American Legion urge Congress to remove Marijuana from schedule I

American Legion adopts Resolution, becomes first Veterans organization to advocate for Cannabis reform.

NINETY-EIGHTH NATIONAL CONVENTION
OF
THE AMERICAN LEGION
Cincinnati, Ohio
August 30, 31, September 1, 2016
Resolution No. 11: Medical Marijuana
Research Origin: Louisiana
Submitted by: Convention Committee on Veterans Affairs & Rehabilitation
WHEREAS, Over the past several years, post-traumatic stress disorder (PTSD) and traumatic brain injury (TBI) have been thrust into the forefront of the consciousness of the medical community and the general public in large part due to recent combat operations and subsequent recognition of these
 potentially ‘silent injuries”; and
WHEREAS, Our foundation of knowledge guiding current diagnostics and interventions of PTSD and TBI has gained through decades of study in the academic medical world; and
WHEREAS, PTSD and TBI produce a complex constellation of medical consequences including physical, emotional, behavioral, and cognitive deficits; and
WHEREAS, The impact is heterogeneous given the varied types of injury (closed, penetrating, blast), severity, comorbid conditions, and premorbid characteristics; and
WHEREAS, The Department of Defense (DoD) and the Department of Veteran Affairs (VA)(May 2007), by consensus, have defined traumatic brain injury as any traumatically induced structural injury and/or physiological disruption of brain function as a result of an external force that is indicted by new onset or worsening of at least one of the following clinical signs, immediately following the event:
1. Any period of loss of or a decreased level of consciousness;
2. Any loss of memory for events immediately before or after the injury;
3. Any alteration in mental state at the time of the injury (e.g., confusion, disorientation, slowed thinking);
4. Neurological deficits (e.g., weakness, balance disturbance, praxis, paresis/plegia, change in vision,other sensory alterations, aphasia) that may or may not be transient;
5. Intracranial lesions; and
WHEREAS, TBI is a leading cause of death and disability in the United States where one and ahalf million Americans incur a traumatic brain injury (TBI) each year 9CDC, 2007); and
WHEREAS, These figures likely underestimate the true incidence of military injuries and those with mid injuries may not seek health care; and
WHEREAS, Direct costs for hospital care, extended care, and other medical care and services,coupled with indirect costs such as lost productivity were estimated at $60 billion annually in 2000 (CDC2007; Finkelstein et al., 2006); and
WHEREAS, These figures do not include the physical, emotional, and social costs to the injured persons and their family from TBI-related disability; and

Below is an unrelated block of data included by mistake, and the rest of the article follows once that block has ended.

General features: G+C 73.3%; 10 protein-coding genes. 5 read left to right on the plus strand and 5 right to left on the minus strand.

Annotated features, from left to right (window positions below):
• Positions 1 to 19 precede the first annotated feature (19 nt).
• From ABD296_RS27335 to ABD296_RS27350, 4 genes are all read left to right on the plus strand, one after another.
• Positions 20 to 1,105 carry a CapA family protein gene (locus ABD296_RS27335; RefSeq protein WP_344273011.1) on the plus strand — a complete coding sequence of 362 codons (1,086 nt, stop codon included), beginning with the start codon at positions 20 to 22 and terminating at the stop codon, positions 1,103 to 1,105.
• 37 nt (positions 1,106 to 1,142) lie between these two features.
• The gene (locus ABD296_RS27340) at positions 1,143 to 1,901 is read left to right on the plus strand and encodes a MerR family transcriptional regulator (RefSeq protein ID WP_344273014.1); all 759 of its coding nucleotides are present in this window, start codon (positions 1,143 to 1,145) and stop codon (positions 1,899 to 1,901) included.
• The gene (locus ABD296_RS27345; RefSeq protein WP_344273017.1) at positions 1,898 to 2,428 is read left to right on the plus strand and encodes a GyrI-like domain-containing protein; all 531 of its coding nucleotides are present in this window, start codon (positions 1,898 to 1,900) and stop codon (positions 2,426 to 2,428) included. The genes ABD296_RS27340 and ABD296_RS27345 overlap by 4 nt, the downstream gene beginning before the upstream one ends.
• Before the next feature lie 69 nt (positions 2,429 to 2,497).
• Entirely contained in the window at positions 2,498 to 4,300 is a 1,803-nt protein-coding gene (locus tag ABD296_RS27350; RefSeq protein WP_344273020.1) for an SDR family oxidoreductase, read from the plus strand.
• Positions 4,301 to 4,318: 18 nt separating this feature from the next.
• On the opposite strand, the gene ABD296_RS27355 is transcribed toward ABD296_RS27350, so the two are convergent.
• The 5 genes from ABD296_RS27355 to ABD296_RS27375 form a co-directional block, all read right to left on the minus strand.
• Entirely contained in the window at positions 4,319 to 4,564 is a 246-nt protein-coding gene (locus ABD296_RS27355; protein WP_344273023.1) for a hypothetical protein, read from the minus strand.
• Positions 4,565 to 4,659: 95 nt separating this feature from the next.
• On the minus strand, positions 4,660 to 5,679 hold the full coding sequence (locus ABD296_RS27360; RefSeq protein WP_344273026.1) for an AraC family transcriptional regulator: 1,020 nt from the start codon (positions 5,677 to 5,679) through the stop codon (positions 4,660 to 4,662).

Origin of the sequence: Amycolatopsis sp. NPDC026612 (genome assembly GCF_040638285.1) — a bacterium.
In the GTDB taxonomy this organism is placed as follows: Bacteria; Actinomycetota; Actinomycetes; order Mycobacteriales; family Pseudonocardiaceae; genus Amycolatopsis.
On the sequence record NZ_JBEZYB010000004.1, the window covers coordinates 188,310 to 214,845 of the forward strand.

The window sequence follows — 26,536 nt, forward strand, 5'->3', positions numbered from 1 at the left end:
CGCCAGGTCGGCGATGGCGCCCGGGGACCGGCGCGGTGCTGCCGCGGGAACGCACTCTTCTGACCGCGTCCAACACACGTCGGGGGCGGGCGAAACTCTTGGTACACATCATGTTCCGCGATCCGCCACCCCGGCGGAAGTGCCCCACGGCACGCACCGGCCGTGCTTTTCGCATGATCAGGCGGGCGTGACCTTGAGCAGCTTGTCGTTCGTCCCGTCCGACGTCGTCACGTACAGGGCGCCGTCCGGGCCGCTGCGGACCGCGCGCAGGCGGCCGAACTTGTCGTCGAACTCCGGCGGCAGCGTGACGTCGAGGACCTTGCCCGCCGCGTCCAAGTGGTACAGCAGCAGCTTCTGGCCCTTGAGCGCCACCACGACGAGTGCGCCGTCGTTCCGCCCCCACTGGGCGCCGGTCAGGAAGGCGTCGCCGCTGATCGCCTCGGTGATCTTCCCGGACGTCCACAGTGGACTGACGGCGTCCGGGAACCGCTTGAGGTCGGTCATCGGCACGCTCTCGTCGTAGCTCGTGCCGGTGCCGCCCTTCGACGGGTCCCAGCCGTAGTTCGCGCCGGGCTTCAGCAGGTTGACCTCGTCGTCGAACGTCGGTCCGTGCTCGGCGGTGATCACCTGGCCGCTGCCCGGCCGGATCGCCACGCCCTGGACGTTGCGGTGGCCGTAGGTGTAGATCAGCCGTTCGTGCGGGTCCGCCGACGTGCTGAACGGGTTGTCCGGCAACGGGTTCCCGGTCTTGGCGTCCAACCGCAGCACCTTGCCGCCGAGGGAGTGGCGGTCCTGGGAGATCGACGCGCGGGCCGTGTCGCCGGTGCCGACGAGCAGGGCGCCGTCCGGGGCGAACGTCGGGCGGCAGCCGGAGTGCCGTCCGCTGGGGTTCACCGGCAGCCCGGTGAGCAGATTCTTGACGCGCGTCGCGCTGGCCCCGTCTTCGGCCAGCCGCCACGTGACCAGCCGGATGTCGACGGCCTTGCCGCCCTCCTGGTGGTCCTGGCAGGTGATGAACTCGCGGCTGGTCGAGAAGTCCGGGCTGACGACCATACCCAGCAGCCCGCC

WHEREAS, For fiscal year 2009, there were1, 313 veterans who received VA inpatient hospitalcare for TBI; and
WHEREAS, The Department of Veteran Affairs defines PTSD as a psychiatric disorder that canoccur following the experience or witnessing of life-threatening events such as military combat, naturaldisasters, terrorist incidents, serious accidents, or violent personal assaults like rape; and
WHEREAS, From April 2007 through fiscal year 2009, thousands of veterans were identified as possibly having PTSD or a TBI through outpatient screening of individuals presenting to the VA for healthcare following deployment in Operation Enduring Freedom or Operation Iraqi Freedom; and
WHEREAS, About 20 years ago, scientist discovered a system in the brain called the endocannabinoid system that responds to 60 chemicals in marijuana, also known as cannabis; and 
WHEREAS, This system plays a role in many of the body’s functions, such as in the heart, along with the digestive, endocrine, immune, nervous, and reproductive systems; and
WHEREAS, This discovery sparked interest in finding specific chemicals made from marijuana
that could be targeted for specific conditions; and
WHEREAS, Marijuana is classified as schedule I drugs and drugs such as cocaine,methamphetamine, methadone, hydromorphone (Dilaudid), meperidine (Demerol), oxycodone(OxyContin), fentanyl, Dexedrine, Adderall, and Ritalin are classified as schedule II drugs; and
WHEREAS, In April 2016, the Drug Enforcement Agency gave its approval to a study on theeffect of medical marijuana on post-traumatic stress disorder, the first randomized, controlled research inthe U.S for PTSD that will use the actual plant instead of oils or synthesized cannabis; now, therefore,
be it RESOLVED, By The American Legion in National Convention assembled in Cincinnati,Ohio, August 30, 31, September 1, 2016, that The American Legion urge the Drug Enforcement Agency to license privately-funded medical marijuana production operations in the United States to enable safe and efficient cannabis drug development research; and,
be it finally,RESOLVED, That The American Legion urge Congress to amend legislation to remove Marijuana from schedule I and reclassify it in a category that, at a minimum will recognize cannabis as a drug with potential medical value.

About Anthony Taylor

Anthony Taylor is a long time activist in the marijuana reform movement. He was responsible for changes to the initiative process and has been a persistent voice in Salem for marijuana reform. His recent efforts led to the addition of PTSD to the list of qualifying conditions for the use of medical marijuana as well as sentencing reform including the creation of misdemeanor possession of marijuana and hashish, a long overdue change in Oregon statute.